Even with the star wattage of Harrison Ford and Brendan Fraser, Extraordinary Measures feels like a movie better suited for the small screen. The irony that this is a CBS Films presentation should be lost on no one.
It’s always a tricky matter to throw stones at true-life, feel-good stories, and Extraordinary Measures certainly falls into that category. John Crowley has a great story to tell, one that is truly inspirational. He walked out on a lucrative job in corporate America in order to focus on raising funds to help find a cure for Pompe, a form of muscular dystrophy. His interest is personal; two of his three children have the disease.
Crowley’s seemingly reckless maneuver was driven by a very real sense of urgency. At the time, the lifespan for children with Pompe tended to be around 9 years. His daughter, Megan, was 8.
Via his own obsessive research, Crowley stumbled upon the work of a doctor at the University of Nebraska, Dr. Robert Stonehill. A cantankerous, crotchety character whose work never had the funding to go from theory to reality, Stonehill is a fairly self-absorbed, inconsiderate quack with a penchant for playing classic rock at high volume while mulling over the intricacies of his scientific calculations. He’s a walking, talking contradiction in disciplines.
As the very real John Crowley (portrayed by Brendan Fraser in the movie) commented while on the red carpet at the Denver premier of Extraordinary Measures, Stonehill as presented in the movie — and brought to life by none other than Indiana Jones himself, Harrison Ford — is a composite of the quirks and mannerisms of a number of doctors he worked with while in pursuit of a cure.
Frustrated with his inability to get a hold of Stonehill via long distance in order to discuss his research, Crowley jets off to Lincoln, Nebraska, for a face-to-face visit. The good doctor ultimately advises Crowely to go back home to Oregon and spend his time wisely, with his children, while he still can.
Obstinate and cantankerous in his own way, Crowley dreams up the Pompe Foundation for Children on the spot and promises Stonehill $500,000 to fund his work and take it from the lab to more tangible uses.
That makes for an interesting topic of conversation when Crowley returns home to his wife, having to explain away not only the hows and whys of putting his job in jeopardy with his spur-of-the-moment flight, but also the need to raise a whole bunch of money really fast.
This is a movie, though, and Aileen Crowley (Keri Russell, Waitress), John’s wife, takes things in stride and off they go to raise money, network, and make some medical magic happen. No doubt a good portion of the story’s been toned down and whitewashed in order to form a linear, inspirational narrative.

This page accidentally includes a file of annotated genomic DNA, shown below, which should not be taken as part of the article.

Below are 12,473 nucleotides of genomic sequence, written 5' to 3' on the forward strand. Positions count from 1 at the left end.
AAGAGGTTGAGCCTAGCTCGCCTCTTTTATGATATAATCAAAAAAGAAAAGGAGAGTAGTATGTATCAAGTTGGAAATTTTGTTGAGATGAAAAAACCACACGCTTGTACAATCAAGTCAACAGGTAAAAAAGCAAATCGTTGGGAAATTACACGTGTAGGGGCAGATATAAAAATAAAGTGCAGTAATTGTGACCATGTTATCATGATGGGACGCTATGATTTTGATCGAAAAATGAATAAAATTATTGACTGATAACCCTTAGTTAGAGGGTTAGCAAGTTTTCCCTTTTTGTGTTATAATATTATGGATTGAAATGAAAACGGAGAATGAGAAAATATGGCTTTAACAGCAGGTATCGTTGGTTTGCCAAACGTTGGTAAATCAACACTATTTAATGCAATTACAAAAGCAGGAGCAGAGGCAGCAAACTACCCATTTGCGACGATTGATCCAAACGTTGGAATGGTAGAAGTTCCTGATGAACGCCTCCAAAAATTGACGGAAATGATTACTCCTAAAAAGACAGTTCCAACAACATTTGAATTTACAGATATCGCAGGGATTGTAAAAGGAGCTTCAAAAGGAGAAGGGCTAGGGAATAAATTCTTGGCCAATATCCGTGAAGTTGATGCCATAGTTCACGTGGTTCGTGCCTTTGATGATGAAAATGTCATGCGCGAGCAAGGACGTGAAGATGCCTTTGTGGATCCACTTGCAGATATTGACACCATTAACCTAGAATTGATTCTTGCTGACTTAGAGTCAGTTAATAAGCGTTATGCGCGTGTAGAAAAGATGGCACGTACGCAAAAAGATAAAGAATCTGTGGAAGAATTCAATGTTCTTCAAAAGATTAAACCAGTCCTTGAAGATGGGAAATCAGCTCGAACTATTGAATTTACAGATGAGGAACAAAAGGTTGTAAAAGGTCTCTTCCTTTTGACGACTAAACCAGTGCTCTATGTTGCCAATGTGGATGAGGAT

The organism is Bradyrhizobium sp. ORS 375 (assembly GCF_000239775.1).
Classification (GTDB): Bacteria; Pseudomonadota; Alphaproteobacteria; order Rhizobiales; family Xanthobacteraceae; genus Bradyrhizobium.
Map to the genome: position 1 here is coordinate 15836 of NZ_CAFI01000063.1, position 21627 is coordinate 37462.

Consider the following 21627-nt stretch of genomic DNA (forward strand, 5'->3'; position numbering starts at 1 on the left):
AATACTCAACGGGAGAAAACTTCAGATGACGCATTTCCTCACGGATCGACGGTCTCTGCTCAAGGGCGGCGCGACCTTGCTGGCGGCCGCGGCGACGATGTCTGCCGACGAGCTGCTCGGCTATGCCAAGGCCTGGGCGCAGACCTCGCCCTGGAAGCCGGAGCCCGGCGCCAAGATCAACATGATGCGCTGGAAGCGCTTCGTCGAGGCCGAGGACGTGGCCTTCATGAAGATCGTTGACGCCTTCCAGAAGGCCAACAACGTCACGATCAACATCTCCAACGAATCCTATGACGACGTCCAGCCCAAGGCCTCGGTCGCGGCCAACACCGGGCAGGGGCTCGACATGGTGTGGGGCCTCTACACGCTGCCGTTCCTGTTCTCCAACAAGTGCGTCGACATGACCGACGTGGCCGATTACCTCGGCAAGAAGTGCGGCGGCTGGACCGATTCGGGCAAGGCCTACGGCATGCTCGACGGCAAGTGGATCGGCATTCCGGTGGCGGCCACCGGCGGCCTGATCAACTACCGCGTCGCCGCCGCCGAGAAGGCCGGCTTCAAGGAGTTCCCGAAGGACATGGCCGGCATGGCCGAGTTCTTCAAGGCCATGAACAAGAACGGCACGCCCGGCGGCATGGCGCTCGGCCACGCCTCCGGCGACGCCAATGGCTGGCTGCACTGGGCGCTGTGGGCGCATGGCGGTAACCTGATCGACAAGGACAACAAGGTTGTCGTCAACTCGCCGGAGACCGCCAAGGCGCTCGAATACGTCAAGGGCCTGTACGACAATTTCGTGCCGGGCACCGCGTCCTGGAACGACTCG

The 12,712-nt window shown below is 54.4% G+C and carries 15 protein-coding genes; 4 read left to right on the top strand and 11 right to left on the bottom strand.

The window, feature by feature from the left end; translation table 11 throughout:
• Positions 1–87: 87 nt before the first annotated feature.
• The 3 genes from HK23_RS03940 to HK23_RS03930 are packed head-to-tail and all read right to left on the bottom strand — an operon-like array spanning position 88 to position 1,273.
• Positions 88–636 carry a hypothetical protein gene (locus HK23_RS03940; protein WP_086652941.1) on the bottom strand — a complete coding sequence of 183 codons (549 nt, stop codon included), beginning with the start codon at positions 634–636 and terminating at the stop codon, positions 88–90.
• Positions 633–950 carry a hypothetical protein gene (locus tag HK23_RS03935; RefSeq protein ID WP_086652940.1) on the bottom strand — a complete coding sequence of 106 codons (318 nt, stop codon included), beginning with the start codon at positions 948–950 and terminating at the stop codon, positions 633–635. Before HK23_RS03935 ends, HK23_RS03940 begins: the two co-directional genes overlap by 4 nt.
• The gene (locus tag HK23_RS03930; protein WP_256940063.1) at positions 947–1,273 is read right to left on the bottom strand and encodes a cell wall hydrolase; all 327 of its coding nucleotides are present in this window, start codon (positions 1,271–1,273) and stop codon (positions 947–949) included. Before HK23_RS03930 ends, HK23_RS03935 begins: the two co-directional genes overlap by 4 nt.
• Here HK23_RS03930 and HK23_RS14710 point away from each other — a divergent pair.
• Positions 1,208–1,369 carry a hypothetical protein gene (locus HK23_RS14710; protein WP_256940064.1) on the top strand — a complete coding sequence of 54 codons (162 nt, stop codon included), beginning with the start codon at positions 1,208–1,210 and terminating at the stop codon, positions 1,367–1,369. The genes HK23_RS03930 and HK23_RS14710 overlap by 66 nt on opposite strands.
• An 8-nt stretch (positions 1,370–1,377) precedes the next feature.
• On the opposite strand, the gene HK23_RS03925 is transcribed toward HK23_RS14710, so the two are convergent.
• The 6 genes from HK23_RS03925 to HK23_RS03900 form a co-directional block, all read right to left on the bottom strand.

And that’s the movie’s biggest downfall. It’s focused strictly on the classic insurmountable challenge and the man who dares tackle it, with very little attention paid to the collateral damage that naturally follows bold actions. It’s all too clean and tidy, particular when that gamble pays off in such big dividends, the Crowleys endure the shameful pain of having to move into a huge mansion in suburban Seattle when they relocate the family.
It’s much too clean, much too tidy. Even if it is reality, a lot of what happens in Extraordinary Measures doesn’t make for a compelling story of sacrifice and determination. Even when the children’s health starts to decline, there’s no real sense of urgency. It’s as if the movie’s been drowned in NyQuil and is too numb to be more daring and challenging.
The cast deserves more to work with. Brendan Fraser is his usual likeable self. And Harrison Ford proves he’s more than willing to work without a fedora; this time he even seems to channel Clint Eastwood’s “Get off my lawn” when he barks out, “Get out of my lab!”
Throw in Keri Russell and her grounded portrayal of Mrs. Crowley and Jared Harris ( The Curious Case of Benjamin Button) as a particularly grating corporate type who focuses on the bottom line, ob
Director Tom Vaughan ( What Happens in Vegas) brings no innovation to the material. Relying strictly on flat, straight-up drama, the end result is a flat, straight-up movie that could’ve used some flair along the lines of A Beautiful Mind to present the science of the miracle at work against extraordinary odds. Or maybe even an animated schematic along the lines of the visuals used in explaining the attacks on those Death Stars Ford knows so well. In a movie about medical miracles, why not display a little more filmmaking moxy?